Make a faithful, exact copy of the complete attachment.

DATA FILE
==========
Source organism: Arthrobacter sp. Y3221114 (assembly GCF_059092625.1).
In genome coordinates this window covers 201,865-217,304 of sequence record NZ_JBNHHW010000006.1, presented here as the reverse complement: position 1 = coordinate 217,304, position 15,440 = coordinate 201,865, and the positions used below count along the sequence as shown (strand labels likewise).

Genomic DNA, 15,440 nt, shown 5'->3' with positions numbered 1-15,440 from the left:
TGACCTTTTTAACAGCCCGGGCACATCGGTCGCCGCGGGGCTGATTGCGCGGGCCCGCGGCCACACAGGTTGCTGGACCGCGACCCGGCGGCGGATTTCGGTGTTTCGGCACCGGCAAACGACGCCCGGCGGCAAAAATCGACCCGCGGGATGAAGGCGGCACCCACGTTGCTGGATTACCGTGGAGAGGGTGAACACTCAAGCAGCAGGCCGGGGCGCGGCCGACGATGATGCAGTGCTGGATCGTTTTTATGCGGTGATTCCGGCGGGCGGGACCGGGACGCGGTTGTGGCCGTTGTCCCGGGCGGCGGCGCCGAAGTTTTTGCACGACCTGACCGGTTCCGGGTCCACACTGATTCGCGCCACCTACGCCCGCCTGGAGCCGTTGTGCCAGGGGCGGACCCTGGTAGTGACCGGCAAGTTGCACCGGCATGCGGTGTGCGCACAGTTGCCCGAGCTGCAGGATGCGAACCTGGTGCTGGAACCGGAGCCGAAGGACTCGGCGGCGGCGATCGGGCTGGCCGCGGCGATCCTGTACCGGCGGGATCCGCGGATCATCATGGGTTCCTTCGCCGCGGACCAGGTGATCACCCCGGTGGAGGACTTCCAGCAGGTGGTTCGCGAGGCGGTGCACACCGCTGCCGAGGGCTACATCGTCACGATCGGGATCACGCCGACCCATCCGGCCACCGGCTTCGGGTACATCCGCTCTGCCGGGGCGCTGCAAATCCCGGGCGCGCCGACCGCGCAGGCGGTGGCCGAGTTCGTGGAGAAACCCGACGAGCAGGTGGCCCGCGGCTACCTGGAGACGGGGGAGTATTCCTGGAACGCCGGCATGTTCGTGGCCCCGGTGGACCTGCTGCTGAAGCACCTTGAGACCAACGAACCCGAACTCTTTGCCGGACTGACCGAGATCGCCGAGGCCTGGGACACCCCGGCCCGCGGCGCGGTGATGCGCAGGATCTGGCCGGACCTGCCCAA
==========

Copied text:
Source organism: Arthrobacter sp. Y3221114 (assembly GCF_059092625.1).
In genome coordinates this window covers 201,865-217,304 of sequence record NZ_JBNHHW010000006.1, presented here as the reverse complement: position 1 = coordinate 217,304, position 15,440 = coordinate 201,865, and the positions used below count along the sequence as shown (strand labels likewise).

Genomic DNA, 15,440 nt, shown 5'->3' with positions numbered 1-15,440 from the left:
TGACCTTTTTAACAGCCCGGGCACATCGGTCGCCGCGGGGCTGATTGCGCGGGCCCGCGGCCACACAGGTTGCTGGACCGCGACCCGGCGGCGGATTTCGGTGTTTCGGCACCGGCAAACGACGCCCGGCGGCAAAAATCGACCCGCGGGATGAAGGCGGCACCCACGTTGCTGGATTACCGTGGAGAGGGTGAACACTCAAGCAGCAGGCCGGGGCGCGGCCGACGATGATGCAGTGCTGGATCGTTTTTATGCGGTGATTCCGGCGGGCGGGACCGGGACGCGGTTGTGGCCGTTGTCCCGGGCGGCGGCGCCGAAGTTTTTGCACGACCTGACCGGTTCCGGGTCCACACTGATTCGCGCCACCTACGCCCGCCTGGAGCCGTTGTGCCAGGGGCGGACCCTGGTAGTGACCGGCAAGTTGCACCGGCATGCGGTGTGCGCACAGTTGCCCGAGCTGCAGGATGCGAACCTGGTGCTGGAACCGGAGCCGAAGGACTCGGCGGCGGCGATCGGGCTGGCCGCGGCGATCCTGTACCGGCGGGATCCGCGGATCATCATGGGTTCCTTCGCCGCGGACCAGGTGATCACCCCGGTGGAGGACTTCCAGCAGGTGGTTCGCGAGGCGGTGCACACCGCTGCCGAGGGCTACATCGTCACGATCGGGATCACGCCGACCCATCCGGCCACCGGCTTCGGGTACATCCGCTCTGCCGGGGCGCTGCAAATCCCGGGCGCGCCGACCGCGCAGGCGGTGGCCGAGTTCGTGGAGAAACCCGACGAGCAGGTGGCCCGCGGCTACCTGGAGACGGGGGAGTATTCCTGGAACGCCGGCATGTTCGTGGCCCCGGTGGACCTGCTGCTGAAGCACCTTGAGACCAACGAACCCGAACTCTTTGCCGGACTGACCGAGATCGCCGAGGCCTGGGACACCCCGGCCCGCGGCGCGGTGATGCGCAGGATCTGGCCGGACCTGCCCAA